The overarching question imparting urgency to this exploration is: Can U.S.-Russian contention in cyberspace cause the two nuclear superpowers to stumble into war? In considering this question we were constantly reminded of recent comments by a prominent U.S. arms control expert: At least as dangerous as the risk of an actual cyberattack, he observed, is cyber operations’ “blurring of the line between peace and war.” Or, as Nye wrote, “in the cyber realm, the difference between a weapon and a non-weapon may come down to a single line of code, or simply the intent of a computer program’s user.”
Economic transformation, meeting human needs, and protecting the environment have emerged as global grand challenges. One way to address these challenges is to harness the world’s abundant scientific, technological, and engineering knowledge to meet specific human needs. While some of the technologies offer solutions to global challenges, they also threaten to disrupt incumbent industries and social organization. Technological anxiety and outright opposition to disruptive technologies, however, may undermine such efforts.
The aim of this conference is to map emerging technologies that could address global grand challenges, review their disruptive characteristics, identify potential sources of social concern, and outline business models and public policies on how to address the social concerns. The conference builds on the findings of the newly published book, Innovation and Its Enemies: Why People Resist New Technologies (Oxford University Press, 2016).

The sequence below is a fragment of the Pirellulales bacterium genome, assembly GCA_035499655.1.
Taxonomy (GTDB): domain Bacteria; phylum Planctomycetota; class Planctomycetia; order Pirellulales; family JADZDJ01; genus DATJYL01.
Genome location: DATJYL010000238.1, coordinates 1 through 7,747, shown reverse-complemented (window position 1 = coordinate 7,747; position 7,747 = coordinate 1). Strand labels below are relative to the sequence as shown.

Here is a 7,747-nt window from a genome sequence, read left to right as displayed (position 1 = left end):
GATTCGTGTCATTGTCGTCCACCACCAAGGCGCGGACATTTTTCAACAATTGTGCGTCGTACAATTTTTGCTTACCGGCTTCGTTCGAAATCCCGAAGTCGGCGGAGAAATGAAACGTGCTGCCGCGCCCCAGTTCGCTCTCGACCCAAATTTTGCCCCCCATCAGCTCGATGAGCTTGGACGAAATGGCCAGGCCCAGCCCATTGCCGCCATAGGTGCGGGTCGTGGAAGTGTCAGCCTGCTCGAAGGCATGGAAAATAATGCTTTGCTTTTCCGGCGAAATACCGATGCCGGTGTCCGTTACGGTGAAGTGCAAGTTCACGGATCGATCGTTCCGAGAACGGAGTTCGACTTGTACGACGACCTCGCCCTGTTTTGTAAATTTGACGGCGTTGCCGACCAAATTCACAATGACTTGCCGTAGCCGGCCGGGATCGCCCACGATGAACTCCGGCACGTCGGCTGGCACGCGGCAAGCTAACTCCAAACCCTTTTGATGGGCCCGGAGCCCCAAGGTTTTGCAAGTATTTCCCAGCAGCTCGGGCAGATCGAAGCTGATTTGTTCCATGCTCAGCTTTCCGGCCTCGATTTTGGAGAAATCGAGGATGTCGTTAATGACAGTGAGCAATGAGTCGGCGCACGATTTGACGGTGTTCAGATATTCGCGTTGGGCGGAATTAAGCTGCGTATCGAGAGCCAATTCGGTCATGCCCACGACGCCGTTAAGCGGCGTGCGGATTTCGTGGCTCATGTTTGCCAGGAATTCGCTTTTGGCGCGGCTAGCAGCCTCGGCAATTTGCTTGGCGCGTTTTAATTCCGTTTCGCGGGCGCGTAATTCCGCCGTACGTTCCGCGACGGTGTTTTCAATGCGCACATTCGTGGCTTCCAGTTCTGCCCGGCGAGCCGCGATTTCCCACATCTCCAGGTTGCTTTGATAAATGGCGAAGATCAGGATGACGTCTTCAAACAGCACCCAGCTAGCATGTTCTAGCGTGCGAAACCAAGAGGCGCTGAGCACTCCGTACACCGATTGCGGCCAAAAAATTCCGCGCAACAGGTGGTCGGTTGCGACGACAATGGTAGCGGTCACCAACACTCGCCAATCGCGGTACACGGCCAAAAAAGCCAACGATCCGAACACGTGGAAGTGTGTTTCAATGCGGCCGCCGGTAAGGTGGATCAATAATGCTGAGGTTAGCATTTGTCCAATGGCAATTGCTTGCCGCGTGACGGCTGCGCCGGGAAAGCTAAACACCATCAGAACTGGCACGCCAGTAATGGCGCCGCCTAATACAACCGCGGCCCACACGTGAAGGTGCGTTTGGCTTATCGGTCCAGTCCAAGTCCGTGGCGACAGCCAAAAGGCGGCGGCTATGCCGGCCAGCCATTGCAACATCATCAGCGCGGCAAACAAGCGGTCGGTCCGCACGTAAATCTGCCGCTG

The conference will address emerging technologies in fields such as data analytics, geographic information, manufacturing, agriculture, transportation and health. It will incorporate demonstrations from entrepreneurs who are using innovative technologies to address these challenges.
This conference is being held in conjunction with Prof. Juma's fall class, "Innovation for Global Development." It is co-sponsored by the Mossavar-Rahmani Center for Business & Government, the Department of Global Health and Population at the Harvard T.H. Chan School of Public Health, and the Harvard Center for African Studies.
Date: Saturday, September 10, 2016
Time: 8:30 AM – 5:30 PM
Location: Starr Auditorium, Belfer 200
Harvard Kennedy School, 79 JFK Street, Cambridge MA 02138
RSVP requested to STG Project Coordinator, Katherine_gordon@hks.harvard.edu
Coffee & Registration
Prof. Calestous Juma
12:00 – 1:30
Lunch break (on your own in Harvard Square)
Civilian Drones for Development
Christoph Nedopil, Kiran Pookote, and Taylor Ray
Closing remarks, Innovation and Its Enemies
Prof. Calestous Juma